‘A Machine Made of Words by a Machine Made of Numbers’: Marko Niemi’s Stud Poetry


Primary Text: Marko Niemi’s Stud Poetry, a demo of which would run during the presentation.

The paper opens with a brief discussion of the inherently conservative nature of the ELO’s definition of electronic-literature and the critical tendencies which this encourages. It has a strong focus on those critics who identify the forms which electronic literature has taken as an extension of modernist experimentation in the Twentieth Century, while disregarding the new possibilities which programmable media furnishes the poet with.

These possibilities are manifest in Niemi’s Stud Poetry, a text which has been consistently overlooked since its publication, perhaps because it presents a challenge to the dominant critical trends. Stud Poetry cannot fully be understood in terms of print-based modernist experimentation, Dada or Burroughs, because it would be impossible to achieve without a computer program. Niemi wrote the code which ‘writes’ each poem/game.

‘The text’ is thus suspended somewhere in between each iteration as it appears to the user, and the overarching structure provided by the code. Niemi selects the program’s vocabulary, the rules which it must adhere to, the inputs which a user can make, and the probabilities which determine the text’s production, but remains one step removed from the text as it appears on screen. Some control, in the shape of the buttons at the bottom of the screen, is given over to the user- who plays the role of glamorous assistant to Niemi’s conjurer and follows his prompts as the poem/game progresses.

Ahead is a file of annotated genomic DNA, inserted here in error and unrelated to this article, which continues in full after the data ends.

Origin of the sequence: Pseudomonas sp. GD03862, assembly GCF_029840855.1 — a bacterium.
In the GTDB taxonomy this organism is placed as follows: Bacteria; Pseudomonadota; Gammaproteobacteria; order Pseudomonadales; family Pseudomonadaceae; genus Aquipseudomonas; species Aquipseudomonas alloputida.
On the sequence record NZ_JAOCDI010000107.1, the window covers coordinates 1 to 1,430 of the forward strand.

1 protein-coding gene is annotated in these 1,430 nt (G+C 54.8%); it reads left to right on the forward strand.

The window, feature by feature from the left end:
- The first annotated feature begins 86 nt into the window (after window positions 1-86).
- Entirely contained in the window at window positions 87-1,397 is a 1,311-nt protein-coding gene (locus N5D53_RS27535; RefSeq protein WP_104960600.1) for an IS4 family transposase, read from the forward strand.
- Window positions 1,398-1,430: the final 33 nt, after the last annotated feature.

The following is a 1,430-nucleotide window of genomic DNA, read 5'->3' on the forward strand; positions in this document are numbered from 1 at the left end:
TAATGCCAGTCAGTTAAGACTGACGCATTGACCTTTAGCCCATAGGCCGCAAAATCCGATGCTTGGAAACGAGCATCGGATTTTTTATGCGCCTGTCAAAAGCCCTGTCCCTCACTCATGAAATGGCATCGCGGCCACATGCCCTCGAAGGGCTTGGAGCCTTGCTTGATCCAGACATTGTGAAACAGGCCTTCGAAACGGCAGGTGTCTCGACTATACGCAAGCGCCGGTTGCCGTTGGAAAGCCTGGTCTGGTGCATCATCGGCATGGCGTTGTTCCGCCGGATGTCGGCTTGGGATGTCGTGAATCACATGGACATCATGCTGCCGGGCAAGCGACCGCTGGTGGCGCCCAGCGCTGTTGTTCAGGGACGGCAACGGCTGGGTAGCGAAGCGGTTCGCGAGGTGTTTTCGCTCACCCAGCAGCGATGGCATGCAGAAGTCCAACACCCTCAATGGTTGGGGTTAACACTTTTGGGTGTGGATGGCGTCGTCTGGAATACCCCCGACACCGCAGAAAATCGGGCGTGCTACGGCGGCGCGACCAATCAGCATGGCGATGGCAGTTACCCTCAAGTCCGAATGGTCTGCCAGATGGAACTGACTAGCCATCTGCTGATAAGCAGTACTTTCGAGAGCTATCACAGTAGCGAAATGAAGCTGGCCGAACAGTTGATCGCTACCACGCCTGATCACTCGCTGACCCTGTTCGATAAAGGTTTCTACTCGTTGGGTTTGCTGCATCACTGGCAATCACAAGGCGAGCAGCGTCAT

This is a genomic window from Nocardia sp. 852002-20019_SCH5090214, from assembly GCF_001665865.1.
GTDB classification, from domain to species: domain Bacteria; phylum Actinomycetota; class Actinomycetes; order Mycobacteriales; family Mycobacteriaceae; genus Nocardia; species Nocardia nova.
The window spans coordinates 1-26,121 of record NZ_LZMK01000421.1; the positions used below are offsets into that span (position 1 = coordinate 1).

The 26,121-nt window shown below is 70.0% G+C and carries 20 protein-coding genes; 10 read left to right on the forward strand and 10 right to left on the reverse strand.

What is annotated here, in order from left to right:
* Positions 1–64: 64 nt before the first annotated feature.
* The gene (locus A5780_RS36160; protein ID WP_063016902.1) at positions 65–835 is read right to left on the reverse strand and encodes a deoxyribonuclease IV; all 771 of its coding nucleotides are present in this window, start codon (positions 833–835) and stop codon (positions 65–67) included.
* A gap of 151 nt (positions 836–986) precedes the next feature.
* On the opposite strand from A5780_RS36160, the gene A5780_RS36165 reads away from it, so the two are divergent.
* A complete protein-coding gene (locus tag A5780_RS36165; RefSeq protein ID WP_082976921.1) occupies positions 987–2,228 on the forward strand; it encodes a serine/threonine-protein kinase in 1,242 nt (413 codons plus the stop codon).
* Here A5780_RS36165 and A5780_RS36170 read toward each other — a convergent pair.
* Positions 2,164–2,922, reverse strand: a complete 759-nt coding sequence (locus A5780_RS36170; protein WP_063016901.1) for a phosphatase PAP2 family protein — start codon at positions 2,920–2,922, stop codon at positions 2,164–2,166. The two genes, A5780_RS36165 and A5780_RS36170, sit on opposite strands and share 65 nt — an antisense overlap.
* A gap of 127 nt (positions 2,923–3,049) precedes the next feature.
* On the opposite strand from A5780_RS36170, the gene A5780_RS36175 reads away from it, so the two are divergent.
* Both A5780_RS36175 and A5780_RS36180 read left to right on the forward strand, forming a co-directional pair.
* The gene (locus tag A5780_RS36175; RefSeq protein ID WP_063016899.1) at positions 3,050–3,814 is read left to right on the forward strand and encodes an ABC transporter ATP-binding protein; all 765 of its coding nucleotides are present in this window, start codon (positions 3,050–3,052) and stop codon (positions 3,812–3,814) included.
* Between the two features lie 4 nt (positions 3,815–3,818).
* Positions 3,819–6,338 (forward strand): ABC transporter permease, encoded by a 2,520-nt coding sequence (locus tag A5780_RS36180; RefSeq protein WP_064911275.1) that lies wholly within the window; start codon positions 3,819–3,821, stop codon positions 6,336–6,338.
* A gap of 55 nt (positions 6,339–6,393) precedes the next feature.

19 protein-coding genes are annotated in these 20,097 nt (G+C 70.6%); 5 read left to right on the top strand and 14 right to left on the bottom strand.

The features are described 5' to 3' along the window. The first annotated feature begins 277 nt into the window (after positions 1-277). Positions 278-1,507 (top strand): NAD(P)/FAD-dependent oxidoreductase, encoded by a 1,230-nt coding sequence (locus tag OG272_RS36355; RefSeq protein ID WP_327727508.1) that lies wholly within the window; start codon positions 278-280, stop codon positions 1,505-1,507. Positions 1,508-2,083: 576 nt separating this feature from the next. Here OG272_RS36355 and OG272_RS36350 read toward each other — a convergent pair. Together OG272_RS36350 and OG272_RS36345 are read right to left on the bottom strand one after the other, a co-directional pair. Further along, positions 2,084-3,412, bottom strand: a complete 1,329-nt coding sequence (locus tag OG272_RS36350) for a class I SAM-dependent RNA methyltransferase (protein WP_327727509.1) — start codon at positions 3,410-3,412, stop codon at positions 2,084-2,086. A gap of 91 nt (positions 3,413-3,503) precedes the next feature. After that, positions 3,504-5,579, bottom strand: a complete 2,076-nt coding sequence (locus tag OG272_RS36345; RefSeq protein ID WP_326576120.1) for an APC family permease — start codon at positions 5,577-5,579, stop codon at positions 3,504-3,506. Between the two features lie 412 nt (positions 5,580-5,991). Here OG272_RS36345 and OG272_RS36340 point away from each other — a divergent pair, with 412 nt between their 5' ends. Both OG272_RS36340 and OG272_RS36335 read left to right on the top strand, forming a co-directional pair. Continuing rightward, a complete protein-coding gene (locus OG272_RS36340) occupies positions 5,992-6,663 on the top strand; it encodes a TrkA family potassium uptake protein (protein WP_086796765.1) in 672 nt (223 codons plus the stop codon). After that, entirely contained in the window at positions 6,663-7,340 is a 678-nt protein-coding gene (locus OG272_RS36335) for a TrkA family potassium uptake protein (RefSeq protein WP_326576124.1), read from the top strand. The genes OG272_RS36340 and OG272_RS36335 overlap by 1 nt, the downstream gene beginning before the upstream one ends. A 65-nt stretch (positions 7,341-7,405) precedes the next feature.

The only serious attempt to critique this relationship as it exists within Stud Poetry is available on C. T. Funkhouser’s New Directions in Poetry website after it was omitted from the print version. Funkhouser’s reading is fundamentally flawed as he misreads the code and believes it impossible to learn from each hand. The value of the words is calculated only once, at the beginning of the game and not at the beginning of each hand as Funkhouser has it. Through experience of the text, the user gains increasing control of it as they understand the value of each word, and can predict with increasing accuracy the way the poem/game will proceed, while recognising that an element of uncertainty is involved. The element of competition quickly creates a narrative.

With its random-generation and interactivity, Stud Poetry is authored by Niemi without being controlled by him. He uses internet poker as a form, as a print poet might use a sonnet, but his is the more radical utilisation as it challenges what can be conceived of as literature, and where ‘the text’ may be in a work of this kind. His poem/game embodies the challenge which electronic literature poses to print literature, and should be recognised with discussion at a major conference rather than becoming an anomaly or outlier of the Electronic Literature Collection.